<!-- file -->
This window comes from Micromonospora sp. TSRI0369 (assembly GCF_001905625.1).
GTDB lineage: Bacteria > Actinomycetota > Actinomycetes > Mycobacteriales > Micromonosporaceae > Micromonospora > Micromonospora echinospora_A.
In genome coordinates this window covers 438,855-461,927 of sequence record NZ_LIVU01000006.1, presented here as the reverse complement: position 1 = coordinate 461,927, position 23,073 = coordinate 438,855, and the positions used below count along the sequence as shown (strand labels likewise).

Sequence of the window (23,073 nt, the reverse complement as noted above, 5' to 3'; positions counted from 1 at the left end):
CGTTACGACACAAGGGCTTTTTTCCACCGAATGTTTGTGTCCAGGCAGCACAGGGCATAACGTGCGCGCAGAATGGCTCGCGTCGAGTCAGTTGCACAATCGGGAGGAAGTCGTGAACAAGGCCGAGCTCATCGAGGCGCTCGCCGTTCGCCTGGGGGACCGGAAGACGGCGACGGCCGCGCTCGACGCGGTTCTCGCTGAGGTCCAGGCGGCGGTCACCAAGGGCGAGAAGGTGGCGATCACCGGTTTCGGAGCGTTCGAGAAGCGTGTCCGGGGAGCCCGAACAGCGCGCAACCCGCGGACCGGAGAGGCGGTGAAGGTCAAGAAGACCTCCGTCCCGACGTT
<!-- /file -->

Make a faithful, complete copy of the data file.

This window comes from Micromonospora sp. TSRI0369 (assembly GCF_001905625.1).
GTDB lineage: Bacteria > Actinomycetota > Actinomycetes > Mycobacteriales > Micromonosporaceae > Micromonospora > Micromonospora echinospora_A.
In genome coordinates this window covers 438,855-461,927 of sequence record NZ_LIVU01000006.1, presented here as the reverse complement: position 1 = coordinate 461,927, position 23,073 = coordinate 438,855, and the positions used below count along the sequence as shown (strand labels likewise).

Sequence of the window (23,073 nt, the reverse complement as noted above, 5' to 3'; positions counted from 1 at the left end):
CGTTACGACACAAGGGCTTTTTTCCACCGAATGTTTGTGTCCAGGCAGCACAGGGCATAACGTGCGCGCAGAATGGCTCGCGTCGAGTCAGTTGCACAATCGGGAGGAAGTCGTGAACAAGGCCGAGCTCATCGAGGCGCTCGCCGTTCGCCTGGGGGACCGGAAGACGGCGACGGCCGCGCTCGACGCGGTTCTCGCTGAGGTCCAGGCGGCGGTCACCAAGGGCGAGAAGGTGGCGATCACCGGTTTCGGAGCGTTCGAGAAGCGTGTCCGGGGAGCCCGAACAGCGCGCAACCCGCGGACCGGAGAGGCGGTGAAGGTCAAGAAGACCTCCGTCCCGACGTT